Ever since I first picked up the World of Greyhawk Boxed Set (I’d guess some time in the late 80s—I only got the Folio version late last year), I was enamored with its weather generation system. At least I was enamored with the thought of it. In practice it’s a little wonky. That said, it’s a degree of canon in how the climates of the Flanaess work. So it’s something to keep in mind for Hyborean Greyhawk.
Now, Astonishing Swordsmen & Sorcerers of Hyperborea has a really unique calendar, with a 13-year cycle with months of darkness in the winter and months of daylight in the summer.
I’ve crunched them together to come up with the Hyborean Greyhawk calendar.
Part One: Under The Hood (Methodology and Musings about the system I came up with)
My method was as follows: First, I calculated the number of hours of daylight in each month in the WoG Glossography calendar. Then, I came up with a scaled modification to those numbers coming from the AS&SH 13-year calendar to generate just how many hours of daylight each month had. Finally, I adjusted the average temperature of each month based upon how many hours of daylight it had deviated from the norm. That gave me a 156-month, 13-year chart of hours of daylight and average temperature.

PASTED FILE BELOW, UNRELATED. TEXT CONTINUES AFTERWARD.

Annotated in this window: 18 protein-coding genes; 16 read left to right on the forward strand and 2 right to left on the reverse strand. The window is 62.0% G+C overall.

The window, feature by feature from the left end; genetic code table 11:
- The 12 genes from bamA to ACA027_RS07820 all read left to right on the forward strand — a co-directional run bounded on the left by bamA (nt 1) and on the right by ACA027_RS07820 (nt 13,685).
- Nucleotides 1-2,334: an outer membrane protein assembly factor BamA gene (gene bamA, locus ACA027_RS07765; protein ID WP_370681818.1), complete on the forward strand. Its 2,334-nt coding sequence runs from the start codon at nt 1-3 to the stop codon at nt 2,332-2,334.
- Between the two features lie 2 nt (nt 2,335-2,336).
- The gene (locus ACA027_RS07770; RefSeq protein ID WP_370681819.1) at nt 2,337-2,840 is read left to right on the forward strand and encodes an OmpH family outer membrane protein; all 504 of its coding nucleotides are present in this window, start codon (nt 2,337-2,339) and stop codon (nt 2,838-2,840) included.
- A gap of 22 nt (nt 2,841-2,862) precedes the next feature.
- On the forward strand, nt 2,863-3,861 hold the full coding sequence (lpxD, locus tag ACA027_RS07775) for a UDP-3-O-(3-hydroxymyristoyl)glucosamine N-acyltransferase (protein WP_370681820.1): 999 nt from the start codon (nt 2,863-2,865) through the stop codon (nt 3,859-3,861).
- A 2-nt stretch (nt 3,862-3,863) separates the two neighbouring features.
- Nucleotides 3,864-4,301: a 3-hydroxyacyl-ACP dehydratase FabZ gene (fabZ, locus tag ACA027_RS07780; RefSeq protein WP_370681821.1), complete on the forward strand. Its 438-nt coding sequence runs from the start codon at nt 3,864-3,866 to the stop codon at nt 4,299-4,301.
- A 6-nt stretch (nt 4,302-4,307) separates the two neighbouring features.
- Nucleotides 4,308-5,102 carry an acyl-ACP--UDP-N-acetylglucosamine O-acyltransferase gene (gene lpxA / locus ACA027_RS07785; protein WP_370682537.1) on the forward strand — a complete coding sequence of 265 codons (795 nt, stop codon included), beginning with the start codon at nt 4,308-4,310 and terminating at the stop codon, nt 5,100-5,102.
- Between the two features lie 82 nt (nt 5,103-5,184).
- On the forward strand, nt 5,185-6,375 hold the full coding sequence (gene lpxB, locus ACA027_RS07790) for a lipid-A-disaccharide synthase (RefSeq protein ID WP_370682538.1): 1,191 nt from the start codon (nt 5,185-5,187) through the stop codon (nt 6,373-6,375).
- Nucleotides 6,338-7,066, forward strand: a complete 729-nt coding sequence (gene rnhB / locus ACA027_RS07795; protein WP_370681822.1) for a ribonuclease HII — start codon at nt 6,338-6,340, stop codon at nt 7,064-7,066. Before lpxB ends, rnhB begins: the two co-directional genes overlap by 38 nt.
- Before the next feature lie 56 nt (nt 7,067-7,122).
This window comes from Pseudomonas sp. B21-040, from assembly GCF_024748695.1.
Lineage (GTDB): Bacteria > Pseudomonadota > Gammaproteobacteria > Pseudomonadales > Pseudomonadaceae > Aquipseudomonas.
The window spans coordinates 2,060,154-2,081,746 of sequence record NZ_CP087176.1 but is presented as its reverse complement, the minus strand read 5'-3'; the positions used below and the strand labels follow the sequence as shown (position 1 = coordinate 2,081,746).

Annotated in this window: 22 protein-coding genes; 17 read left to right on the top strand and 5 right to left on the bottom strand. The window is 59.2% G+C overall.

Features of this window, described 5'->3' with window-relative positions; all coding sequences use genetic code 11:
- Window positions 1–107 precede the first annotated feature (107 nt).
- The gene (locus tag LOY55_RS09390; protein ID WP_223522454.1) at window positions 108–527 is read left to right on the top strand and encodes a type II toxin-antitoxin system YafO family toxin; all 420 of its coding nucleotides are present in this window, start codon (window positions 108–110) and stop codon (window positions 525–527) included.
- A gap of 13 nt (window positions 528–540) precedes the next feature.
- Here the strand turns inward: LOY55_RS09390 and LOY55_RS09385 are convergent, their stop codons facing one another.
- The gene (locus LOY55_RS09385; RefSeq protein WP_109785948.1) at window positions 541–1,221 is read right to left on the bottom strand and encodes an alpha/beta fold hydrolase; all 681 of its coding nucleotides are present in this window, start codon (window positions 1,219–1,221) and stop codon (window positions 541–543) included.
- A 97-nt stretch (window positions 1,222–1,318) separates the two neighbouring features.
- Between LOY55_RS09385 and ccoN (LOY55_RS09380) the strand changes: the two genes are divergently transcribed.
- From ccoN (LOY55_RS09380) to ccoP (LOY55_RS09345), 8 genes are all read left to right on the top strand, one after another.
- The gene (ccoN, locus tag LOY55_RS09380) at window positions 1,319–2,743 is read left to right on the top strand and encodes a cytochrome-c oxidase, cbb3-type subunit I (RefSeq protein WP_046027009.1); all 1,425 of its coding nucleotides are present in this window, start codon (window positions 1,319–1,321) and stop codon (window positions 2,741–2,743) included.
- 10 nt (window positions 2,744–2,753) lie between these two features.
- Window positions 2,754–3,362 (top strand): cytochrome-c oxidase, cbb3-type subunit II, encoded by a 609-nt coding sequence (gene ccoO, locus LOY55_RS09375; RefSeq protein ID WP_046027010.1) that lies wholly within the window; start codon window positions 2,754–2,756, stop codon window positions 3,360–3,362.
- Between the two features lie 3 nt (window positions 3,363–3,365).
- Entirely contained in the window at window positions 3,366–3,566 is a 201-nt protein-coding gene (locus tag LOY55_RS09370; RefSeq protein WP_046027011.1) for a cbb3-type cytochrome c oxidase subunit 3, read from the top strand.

|The 13-Year Calendar, Coded for Climate|
The attached picture is a visual representation of this data, which helped me wrap my head around it. The cooler colors (purple and blue) are the winter months, the purple being the colder end of the winter spectrum. Likewise, the warmer colors (yellow and orange) are the summer months. The black and red months are the long night and long day periods, respectively, where the sun either doesn’t come up for months on end.
My other thought is that since there are two cycles going on, there should be two suns. Down the road, I’ll figure out the astrophysics behind all of this, and be able to have a coherent “here’s where each sun is” answer. I’m pretty good friends with the local astronomer at the college (he’s a soccer buddy now that I’m done taking classes with him and got a real chuckle out of how I explained how GURPS Space was the reason I passed his classes without effort…) so I might enlist his aid.
The other thing I have to keep in mind is that this calendar has considerable implications for life on Hyborean Greyhawk. Looking at the calendar, there are a few critical moments in the 13-year cycle—there is a span of 22 months from the ninth month of Year 12 to the sixth month of the following Year 1 in which the average temperature is below freezing. And even then there is only a two month window of temperate weather (average temperature 33-59 degrees) immediately preceding it. There is nine months of winter before that window. It makes the Year 11 harvest that much more important.